Debugging Phoenix and Elixir Applications in Visual Studio Code.

Brooklin Myers
Jun 21 · 7 min read

Spend less time fixing code and more time delivering valuable new features.

Photo by Munro Studio on Unsplash

Knowing how to debug your Phoenix or Elixir project properly is the difference between finding a bug in a few minutes or spending the next few painstaking hours reading thousands of lines of code looking for the one line that’s causing your app to crash, your boss to lose their hair (there’s a reason many developers are bald), and your users to abandon ship.

In this article, you’re going to learn how to leverage IO, IEX, and the built-in Visual Studio Code debugger to improve your debugging ability.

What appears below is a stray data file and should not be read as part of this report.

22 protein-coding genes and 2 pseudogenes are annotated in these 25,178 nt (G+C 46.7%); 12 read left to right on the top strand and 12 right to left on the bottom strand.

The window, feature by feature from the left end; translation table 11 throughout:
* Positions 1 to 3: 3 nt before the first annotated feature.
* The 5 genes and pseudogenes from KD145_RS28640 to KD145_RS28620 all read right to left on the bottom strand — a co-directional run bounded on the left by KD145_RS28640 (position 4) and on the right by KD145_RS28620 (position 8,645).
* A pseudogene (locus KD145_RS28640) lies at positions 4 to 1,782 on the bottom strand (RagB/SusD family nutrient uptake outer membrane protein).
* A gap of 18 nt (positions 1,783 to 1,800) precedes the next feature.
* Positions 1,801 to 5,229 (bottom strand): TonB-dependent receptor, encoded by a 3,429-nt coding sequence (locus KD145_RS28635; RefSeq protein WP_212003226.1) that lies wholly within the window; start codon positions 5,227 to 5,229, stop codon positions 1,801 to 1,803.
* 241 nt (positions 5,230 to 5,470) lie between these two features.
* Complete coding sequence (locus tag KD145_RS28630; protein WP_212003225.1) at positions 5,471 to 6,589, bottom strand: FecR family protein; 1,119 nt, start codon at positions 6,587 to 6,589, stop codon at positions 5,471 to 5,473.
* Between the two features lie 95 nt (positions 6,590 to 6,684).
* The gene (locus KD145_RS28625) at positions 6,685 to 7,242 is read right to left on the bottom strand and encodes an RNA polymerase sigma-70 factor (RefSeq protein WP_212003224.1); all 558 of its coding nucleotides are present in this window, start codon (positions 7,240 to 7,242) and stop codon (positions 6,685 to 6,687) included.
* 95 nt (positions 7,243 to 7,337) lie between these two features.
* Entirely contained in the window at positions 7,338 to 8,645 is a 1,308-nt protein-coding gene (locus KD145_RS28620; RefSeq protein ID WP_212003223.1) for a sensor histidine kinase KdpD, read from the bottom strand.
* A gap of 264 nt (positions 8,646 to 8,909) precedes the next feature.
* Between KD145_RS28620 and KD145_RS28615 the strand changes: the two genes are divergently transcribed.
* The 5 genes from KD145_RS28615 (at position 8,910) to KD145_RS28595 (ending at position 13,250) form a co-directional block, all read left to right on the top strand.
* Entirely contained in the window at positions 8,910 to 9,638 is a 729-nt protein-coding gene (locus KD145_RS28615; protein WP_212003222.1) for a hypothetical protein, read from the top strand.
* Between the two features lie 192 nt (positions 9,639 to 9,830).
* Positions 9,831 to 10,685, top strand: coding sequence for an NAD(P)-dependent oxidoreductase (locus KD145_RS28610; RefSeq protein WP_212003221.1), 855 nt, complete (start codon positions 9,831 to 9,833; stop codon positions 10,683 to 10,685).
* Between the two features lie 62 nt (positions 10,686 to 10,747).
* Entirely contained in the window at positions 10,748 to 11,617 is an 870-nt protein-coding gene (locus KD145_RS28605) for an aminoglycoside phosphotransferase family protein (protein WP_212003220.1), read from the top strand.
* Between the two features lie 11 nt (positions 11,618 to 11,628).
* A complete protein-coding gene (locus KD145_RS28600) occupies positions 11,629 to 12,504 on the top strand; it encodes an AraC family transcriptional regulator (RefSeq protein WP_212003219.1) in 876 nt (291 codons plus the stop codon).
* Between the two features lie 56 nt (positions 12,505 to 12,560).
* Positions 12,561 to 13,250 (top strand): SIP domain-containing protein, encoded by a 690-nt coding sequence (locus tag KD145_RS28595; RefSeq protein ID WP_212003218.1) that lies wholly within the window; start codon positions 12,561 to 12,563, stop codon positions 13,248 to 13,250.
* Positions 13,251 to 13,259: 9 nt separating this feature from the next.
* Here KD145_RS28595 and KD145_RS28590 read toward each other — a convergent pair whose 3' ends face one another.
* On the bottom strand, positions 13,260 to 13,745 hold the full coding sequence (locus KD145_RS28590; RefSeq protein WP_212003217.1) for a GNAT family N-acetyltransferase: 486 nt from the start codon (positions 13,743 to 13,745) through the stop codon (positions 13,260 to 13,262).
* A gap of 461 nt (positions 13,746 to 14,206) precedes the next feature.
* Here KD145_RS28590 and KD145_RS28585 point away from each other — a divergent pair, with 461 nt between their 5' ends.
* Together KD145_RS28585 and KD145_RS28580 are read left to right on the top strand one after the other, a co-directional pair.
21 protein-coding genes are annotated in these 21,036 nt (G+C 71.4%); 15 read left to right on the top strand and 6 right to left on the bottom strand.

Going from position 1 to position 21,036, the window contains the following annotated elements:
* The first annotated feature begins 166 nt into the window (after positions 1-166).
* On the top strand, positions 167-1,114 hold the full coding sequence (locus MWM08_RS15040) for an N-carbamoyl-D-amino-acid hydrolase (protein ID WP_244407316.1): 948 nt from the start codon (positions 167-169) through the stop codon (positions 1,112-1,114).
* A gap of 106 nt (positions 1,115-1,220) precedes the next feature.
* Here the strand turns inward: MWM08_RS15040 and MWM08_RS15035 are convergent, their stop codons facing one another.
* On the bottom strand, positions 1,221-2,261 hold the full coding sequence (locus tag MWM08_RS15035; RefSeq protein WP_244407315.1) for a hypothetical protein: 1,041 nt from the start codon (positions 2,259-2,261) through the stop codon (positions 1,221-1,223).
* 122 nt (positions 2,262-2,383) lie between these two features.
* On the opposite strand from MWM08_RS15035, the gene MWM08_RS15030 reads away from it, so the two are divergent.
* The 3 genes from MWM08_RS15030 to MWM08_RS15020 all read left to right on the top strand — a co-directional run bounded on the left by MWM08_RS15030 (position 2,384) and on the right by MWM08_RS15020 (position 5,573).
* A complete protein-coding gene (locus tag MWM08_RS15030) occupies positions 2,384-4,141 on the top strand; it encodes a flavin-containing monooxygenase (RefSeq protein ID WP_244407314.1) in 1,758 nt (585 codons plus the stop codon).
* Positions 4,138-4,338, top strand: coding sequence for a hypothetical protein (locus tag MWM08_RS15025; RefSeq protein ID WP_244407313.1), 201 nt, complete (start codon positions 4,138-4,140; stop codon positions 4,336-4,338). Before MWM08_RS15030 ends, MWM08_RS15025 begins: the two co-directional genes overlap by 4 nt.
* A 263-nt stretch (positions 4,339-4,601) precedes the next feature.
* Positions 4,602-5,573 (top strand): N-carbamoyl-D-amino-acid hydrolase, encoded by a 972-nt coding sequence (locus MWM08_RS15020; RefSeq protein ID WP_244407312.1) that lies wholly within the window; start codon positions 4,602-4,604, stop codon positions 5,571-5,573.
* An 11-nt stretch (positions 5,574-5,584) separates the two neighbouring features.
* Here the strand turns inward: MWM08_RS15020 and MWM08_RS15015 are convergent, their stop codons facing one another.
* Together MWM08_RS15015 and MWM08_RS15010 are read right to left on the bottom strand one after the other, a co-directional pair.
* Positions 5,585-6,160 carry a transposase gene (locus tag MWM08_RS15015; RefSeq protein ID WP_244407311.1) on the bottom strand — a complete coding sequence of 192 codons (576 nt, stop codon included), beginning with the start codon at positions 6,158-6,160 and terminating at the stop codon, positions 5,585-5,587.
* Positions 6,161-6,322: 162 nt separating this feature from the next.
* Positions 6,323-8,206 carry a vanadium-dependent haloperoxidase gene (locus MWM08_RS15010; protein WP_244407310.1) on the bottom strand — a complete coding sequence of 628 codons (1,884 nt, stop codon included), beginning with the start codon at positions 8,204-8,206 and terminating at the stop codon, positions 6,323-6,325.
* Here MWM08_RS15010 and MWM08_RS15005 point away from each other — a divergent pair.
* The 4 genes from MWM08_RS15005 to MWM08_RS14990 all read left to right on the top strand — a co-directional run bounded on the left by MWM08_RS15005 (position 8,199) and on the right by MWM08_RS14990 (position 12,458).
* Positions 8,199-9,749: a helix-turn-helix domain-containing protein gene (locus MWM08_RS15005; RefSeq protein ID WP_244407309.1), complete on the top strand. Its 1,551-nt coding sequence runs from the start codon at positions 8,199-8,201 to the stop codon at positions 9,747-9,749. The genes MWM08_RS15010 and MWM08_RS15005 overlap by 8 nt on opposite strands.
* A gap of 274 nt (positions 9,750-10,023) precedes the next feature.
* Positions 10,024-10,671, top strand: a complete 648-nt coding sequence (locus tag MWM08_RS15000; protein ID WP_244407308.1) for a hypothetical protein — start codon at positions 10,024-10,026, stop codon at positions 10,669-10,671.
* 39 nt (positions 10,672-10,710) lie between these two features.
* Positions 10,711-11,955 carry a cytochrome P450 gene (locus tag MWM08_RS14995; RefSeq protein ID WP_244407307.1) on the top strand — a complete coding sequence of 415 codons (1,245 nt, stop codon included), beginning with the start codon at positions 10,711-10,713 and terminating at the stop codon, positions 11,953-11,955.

Debugging using Elixir’s IO module

The simplest way to debug is printing. You can print values using the IO.puts and IO.inspect functions.

IO.puts is used for simple, readable values which implement the String.Chars protocol. This includes integers, strings, and atoms.

iex(1)> IO.puts("example string")
example string
:ok
iex(2)> IO.puts(:example_atom)
example_atom
:ok
iex(3)> IO.puts(2)
2
:ok

IO.puts will crash if you give it something like a tuple.

iex(1)> IO.puts({1, 2, 3}) 
** (Protocol.UndefinedError) protocol String.Chars not implemented for {1, 2, 3} of type Tuple
(elixir 1.11.2) lib/string/chars.ex:3: String.Chars.impl_for!/1
(elixir 1.11.2) lib/string/chars.ex:22: String.Chars.to_string/1
(elixir 1.11.2) lib/io.ex:686: IO.puts/2